Skyrim is better when it’s a family affair

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I haven’t touched Skyrim in almost a year. What, you ask, could have possibly torn me away from its awesomeness? Getting married in January. To a non-gamer.

My brother gave us an Xbox 360 as a wedding gift, which made me all kinds of happy. Previously, I had had to share gaming consoles with my gamer siblings — all five of them, excluding one who’s a junior doctor and has no time to sleep, let alone play games. But now, I am Undisputed Queen of the Xbox.

My other brother bought me Skyrim for my birthday. So when my husband goes to work, in between my freelance writing and editing work, I am battling beasts in Skyrim.

Sadly, it’s not the same.

Can Skyrim be enjoyed in total isolation? I doubt it.


I have many fond memories of watching my little sister play her Skyrim storyline. She was a lot more — how can I put it? — inclined to the dark side. Her sage advice to me was, “You only get rich in Skyrim by playing the bad guys. Check out my horse!” And then she showed me her freaky fire-eyed horse.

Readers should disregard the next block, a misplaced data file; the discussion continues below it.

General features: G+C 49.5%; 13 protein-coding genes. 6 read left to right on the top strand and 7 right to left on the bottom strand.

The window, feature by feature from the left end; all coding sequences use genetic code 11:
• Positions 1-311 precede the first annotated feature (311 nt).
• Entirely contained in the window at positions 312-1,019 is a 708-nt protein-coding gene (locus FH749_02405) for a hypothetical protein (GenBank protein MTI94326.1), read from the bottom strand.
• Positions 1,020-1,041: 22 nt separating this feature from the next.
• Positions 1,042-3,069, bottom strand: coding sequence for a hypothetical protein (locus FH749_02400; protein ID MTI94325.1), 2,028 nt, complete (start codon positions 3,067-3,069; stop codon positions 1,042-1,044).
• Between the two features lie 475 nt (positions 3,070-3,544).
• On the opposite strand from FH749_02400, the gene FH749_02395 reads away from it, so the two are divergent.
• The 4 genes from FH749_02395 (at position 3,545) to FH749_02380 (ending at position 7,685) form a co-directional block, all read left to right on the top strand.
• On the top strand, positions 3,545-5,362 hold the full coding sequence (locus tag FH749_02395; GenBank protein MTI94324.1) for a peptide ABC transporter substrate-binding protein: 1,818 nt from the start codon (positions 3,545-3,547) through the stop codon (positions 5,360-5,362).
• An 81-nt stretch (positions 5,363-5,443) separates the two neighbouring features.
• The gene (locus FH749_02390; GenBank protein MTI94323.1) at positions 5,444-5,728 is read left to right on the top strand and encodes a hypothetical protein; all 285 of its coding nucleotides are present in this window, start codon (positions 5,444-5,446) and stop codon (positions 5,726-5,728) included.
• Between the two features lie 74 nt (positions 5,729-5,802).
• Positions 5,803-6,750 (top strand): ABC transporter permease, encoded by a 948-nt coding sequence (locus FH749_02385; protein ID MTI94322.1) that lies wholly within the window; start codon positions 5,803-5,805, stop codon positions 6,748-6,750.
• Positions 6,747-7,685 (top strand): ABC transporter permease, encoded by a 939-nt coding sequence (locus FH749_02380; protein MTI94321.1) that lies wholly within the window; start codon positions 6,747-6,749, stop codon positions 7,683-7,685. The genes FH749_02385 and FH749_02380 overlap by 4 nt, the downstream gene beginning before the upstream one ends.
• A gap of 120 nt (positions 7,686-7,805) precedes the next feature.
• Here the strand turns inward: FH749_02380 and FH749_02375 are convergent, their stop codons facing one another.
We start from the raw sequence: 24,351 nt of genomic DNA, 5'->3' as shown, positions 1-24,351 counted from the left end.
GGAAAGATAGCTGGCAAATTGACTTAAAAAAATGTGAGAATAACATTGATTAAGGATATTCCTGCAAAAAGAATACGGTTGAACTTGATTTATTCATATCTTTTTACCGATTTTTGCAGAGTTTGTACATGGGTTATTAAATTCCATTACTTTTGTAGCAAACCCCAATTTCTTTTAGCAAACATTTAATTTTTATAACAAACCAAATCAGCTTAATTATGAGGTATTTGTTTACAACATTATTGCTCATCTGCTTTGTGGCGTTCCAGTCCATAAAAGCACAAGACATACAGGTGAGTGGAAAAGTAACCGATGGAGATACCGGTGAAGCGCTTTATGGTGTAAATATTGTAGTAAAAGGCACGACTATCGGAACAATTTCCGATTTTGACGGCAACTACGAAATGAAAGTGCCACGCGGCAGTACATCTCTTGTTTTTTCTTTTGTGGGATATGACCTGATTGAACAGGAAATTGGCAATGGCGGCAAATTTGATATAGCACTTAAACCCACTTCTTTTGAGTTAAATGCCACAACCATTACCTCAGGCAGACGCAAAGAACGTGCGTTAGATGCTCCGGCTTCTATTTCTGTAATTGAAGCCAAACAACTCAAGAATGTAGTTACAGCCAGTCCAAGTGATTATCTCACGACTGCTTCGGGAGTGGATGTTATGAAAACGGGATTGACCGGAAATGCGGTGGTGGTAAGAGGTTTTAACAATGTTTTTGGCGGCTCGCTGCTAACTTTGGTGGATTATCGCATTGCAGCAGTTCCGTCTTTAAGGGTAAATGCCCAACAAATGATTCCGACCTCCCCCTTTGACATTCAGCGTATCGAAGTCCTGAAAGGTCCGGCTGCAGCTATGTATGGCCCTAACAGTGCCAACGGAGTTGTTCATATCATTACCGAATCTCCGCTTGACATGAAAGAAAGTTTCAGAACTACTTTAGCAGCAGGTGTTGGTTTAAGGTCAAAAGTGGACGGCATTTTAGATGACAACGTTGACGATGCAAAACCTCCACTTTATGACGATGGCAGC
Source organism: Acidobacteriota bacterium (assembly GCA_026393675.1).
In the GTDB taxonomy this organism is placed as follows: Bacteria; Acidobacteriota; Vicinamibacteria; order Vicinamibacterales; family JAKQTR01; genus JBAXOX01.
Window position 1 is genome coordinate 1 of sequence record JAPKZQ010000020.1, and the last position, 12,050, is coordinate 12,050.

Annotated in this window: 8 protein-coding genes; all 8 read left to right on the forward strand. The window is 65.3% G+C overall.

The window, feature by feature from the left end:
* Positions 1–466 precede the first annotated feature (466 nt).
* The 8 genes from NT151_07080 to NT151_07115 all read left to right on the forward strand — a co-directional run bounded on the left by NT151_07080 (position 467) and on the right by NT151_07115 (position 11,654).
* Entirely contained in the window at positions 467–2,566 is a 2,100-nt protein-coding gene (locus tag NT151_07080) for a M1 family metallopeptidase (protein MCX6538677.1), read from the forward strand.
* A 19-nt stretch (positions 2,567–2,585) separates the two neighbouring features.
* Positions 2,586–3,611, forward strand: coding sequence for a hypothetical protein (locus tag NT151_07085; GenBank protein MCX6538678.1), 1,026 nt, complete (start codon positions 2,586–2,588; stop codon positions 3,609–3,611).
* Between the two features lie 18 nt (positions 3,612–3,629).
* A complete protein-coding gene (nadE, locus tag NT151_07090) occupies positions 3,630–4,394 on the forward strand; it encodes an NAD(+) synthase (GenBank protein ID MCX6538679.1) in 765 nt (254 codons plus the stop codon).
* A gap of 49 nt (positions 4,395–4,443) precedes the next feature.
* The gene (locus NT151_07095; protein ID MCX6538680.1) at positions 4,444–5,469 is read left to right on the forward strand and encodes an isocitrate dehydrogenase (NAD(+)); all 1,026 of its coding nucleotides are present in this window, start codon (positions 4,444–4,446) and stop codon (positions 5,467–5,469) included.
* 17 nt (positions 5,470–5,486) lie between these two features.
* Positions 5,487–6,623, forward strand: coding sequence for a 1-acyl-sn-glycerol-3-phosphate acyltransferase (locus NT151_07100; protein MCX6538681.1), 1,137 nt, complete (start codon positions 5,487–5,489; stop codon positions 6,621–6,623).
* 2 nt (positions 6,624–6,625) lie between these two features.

She won a ridiculous amount of gold — 20,000, I if I recall correctly — after the Dark Brotherhood was reduced to ashes. I pointed out the minor detail about that money being given to her to rebuild the Dark Brotherhood, but in true villain style, she grinned and waved it off.


Although rising in the ranks in the Dark Brotherhood didn’t appeal to me as much as it did to my sister, I accomplished a fair bit in my Skyrim storyline. I bought a house in Whiterun after becoming Thane, kept colliding into Lydia, collected many shouts, and bought two horses after one leapt to its death over a cliff (how I grieved). I even became Harbinger of the Companions.

It wasn’t fun though, when I accidentally turned into a werewolf in Windhelm, swiped Farkas, and ended up being hunted out by him and all the guards. Admittedly, before that happened, he got in the way of my fireballs, and um, he kind of died. Luckily, I save my games like it’s an addiction, and I can always reload.

Still, I was disappointed about the anti-climax of killing Ulfric Stormcloak. So disappointed that my interest in Skyrim faded. After being the Imperial Juggernaut who finally dispatched Ulfric Stormcloak, I expected at least some kind of significant change to the story arc. But nothing really changed.


Now that enough time has passed from my post-Ulfric-assassination disappointment, Skyrim is exciting again. But to me at least, playing Skyrim is a lot more fun when I can actually talk about it to a fellow gamer, especially someone who knows me well.

With the release of Dragonborn on December 4th, I’m looking forward to a whole new level of immersion. And maybe, just maybe, I can get my husband on board.

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